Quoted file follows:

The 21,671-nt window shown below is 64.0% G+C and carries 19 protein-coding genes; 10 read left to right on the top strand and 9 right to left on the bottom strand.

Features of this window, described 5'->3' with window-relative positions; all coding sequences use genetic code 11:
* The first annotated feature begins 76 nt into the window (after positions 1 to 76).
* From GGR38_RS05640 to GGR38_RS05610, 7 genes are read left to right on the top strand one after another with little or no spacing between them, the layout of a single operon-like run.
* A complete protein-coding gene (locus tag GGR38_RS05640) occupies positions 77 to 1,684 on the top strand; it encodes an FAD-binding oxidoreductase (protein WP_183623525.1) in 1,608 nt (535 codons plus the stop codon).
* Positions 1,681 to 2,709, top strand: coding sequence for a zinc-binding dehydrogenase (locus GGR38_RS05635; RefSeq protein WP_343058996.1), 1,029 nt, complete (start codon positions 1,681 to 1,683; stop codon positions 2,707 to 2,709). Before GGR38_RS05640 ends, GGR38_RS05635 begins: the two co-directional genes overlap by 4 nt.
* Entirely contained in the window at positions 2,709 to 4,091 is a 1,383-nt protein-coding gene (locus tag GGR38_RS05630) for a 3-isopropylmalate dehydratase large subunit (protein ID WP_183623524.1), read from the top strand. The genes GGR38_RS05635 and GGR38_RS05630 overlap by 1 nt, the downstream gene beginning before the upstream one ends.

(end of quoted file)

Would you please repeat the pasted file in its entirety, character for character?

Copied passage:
The 21,671-nt window shown below is 64.0% G+C and carries 19 protein-coding genes; 10 read left to right on the top strand and 9 right to left on the bottom strand.

Features of this window, described 5'->3' with window-relative positions; all coding sequences use genetic code 11:
* The first annotated feature begins 76 nt into the window (after positions 1 to 76).
* From GGR38_RS05640 to GGR38_RS05610, 7 genes are read left to right on the top strand one after another with little or no spacing between them, the layout of a single operon-like run.
* A complete protein-coding gene (locus tag GGR38_RS05640) occupies positions 77 to 1,684 on the top strand; it encodes an FAD-binding oxidoreductase (protein WP_183623525.1) in 1,608 nt (535 codons plus the stop codon).
* Positions 1,681 to 2,709, top strand: coding sequence for a zinc-binding dehydrogenase (locus GGR38_RS05635; RefSeq protein WP_343058996.1), 1,029 nt, complete (start codon positions 1,681 to 1,683; stop codon positions 2,707 to 2,709). Before GGR38_RS05640 ends, GGR38_RS05635 begins: the two co-directional genes overlap by 4 nt.
* Entirely contained in the window at positions 2,709 to 4,091 is a 1,383-nt protein-coding gene (locus tag GGR38_RS05630) for a 3-isopropylmalate dehydratase large subunit (protein ID WP_183623524.1), read from the top strand. The genes GGR38_RS05635 and GGR38_RS05630 overlap by 1 nt, the downstream gene beginning before the upstream one ends.